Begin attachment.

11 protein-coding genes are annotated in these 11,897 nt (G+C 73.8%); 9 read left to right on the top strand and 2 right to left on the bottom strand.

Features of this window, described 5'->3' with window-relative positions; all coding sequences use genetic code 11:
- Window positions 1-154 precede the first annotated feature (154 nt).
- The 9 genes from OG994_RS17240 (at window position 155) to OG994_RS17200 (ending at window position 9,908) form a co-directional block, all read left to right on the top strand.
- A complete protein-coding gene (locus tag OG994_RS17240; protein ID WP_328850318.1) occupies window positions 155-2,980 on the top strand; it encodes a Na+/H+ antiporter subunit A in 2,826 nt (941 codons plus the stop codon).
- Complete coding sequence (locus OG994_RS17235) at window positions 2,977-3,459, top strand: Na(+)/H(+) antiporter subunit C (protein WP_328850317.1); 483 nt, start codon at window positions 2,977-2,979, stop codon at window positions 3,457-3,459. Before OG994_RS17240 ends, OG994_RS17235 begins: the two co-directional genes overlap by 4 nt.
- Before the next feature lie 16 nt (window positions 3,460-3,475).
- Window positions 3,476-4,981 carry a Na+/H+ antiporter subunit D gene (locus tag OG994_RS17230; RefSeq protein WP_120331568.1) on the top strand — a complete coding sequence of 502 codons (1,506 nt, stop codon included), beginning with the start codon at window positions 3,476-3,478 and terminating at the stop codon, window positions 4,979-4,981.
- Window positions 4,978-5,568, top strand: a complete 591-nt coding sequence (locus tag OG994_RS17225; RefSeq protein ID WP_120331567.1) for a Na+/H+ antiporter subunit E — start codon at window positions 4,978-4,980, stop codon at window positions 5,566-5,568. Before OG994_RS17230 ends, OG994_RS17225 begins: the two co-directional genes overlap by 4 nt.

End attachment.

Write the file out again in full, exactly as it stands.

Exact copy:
11 protein-coding genes are annotated in these 11,897 nt (G+C 73.8%); 9 read left to right on the top strand and 2 right to left on the bottom strand.

Features of this window, described 5'->3' with window-relative positions; all coding sequences use genetic code 11:
- Window positions 1-154 precede the first annotated feature (154 nt).
- The 9 genes from OG994_RS17240 (at window position 155) to OG994_RS17200 (ending at window position 9,908) form a co-directional block, all read left to right on the top strand.
- A complete protein-coding gene (locus tag OG994_RS17240; protein ID WP_328850318.1) occupies window positions 155-2,980 on the top strand; it encodes a Na+/H+ antiporter subunit A in 2,826 nt (941 codons plus the stop codon).
- Complete coding sequence (locus OG994_RS17235) at window positions 2,977-3,459, top strand: Na(+)/H(+) antiporter subunit C (protein WP_328850317.1); 483 nt, start codon at window positions 2,977-2,979, stop codon at window positions 3,457-3,459. Before OG994_RS17240 ends, OG994_RS17235 begins: the two co-directional genes overlap by 4 nt.
- Before the next feature lie 16 nt (window positions 3,460-3,475).
- Window positions 3,476-4,981 carry a Na+/H+ antiporter subunit D gene (locus tag OG994_RS17230; RefSeq protein WP_120331568.1) on the top strand — a complete coding sequence of 502 codons (1,506 nt, stop codon included), beginning with the start codon at window positions 3,476-3,478 and terminating at the stop codon, window positions 4,979-4,981.
- Window positions 4,978-5,568, top strand: a complete 591-nt coding sequence (locus tag OG994_RS17225; RefSeq protein ID WP_120331567.1) for a Na+/H+ antiporter subunit E — start codon at window positions 4,978-4,980, stop codon at window positions 5,566-5,568. Before OG994_RS17230 ends, OG994_RS17225 begins: the two co-directional genes overlap by 4 nt.